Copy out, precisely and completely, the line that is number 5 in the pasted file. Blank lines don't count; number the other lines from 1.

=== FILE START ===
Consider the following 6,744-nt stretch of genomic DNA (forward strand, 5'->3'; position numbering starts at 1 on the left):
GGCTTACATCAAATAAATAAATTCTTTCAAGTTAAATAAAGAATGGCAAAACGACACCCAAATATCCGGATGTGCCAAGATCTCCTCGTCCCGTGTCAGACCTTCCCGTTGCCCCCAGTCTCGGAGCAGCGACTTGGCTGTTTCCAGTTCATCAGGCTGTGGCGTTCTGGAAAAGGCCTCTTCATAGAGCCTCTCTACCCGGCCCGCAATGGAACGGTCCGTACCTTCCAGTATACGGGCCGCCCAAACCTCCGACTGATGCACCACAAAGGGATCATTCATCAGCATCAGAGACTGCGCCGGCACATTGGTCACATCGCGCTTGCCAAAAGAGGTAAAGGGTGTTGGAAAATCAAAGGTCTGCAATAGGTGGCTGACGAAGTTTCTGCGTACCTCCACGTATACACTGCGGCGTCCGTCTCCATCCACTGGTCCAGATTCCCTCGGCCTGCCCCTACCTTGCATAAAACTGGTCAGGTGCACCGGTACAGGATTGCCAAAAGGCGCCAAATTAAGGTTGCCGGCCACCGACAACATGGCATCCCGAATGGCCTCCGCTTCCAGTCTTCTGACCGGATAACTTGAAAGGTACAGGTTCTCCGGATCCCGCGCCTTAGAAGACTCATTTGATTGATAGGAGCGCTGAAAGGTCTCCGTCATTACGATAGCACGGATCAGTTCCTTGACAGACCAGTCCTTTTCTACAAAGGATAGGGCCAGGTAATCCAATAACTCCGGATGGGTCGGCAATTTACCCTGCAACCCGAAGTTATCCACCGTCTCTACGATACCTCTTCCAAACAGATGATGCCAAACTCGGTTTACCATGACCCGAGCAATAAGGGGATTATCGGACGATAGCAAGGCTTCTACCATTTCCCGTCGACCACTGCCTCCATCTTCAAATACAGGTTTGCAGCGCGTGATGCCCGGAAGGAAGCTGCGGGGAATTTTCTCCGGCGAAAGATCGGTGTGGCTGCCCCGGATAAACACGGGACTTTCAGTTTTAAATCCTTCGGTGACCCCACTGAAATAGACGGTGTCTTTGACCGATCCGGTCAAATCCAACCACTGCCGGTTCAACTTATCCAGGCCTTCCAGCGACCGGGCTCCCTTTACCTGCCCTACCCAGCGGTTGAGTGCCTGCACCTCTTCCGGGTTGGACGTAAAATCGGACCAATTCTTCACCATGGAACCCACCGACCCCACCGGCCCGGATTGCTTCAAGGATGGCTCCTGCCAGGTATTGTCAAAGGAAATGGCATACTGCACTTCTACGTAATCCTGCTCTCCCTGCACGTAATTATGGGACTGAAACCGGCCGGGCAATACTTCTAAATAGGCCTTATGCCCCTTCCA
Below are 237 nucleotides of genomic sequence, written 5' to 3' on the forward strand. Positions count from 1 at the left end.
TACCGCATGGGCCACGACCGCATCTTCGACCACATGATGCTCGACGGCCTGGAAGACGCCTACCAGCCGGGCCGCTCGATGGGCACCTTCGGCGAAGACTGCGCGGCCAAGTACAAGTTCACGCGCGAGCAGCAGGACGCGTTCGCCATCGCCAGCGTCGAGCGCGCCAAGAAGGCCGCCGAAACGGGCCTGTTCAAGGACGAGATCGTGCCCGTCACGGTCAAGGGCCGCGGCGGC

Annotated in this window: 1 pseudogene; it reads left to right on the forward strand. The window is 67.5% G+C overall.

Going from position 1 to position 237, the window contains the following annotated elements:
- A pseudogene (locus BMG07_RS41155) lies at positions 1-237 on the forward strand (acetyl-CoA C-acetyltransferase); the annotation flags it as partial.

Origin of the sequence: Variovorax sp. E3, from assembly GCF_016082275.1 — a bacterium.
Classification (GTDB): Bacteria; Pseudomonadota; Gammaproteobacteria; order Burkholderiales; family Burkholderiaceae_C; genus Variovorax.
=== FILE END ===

Annotated in this window: 1 pseudogene; it reads left to right on the forward strand. The window is 67.5% G+C overall.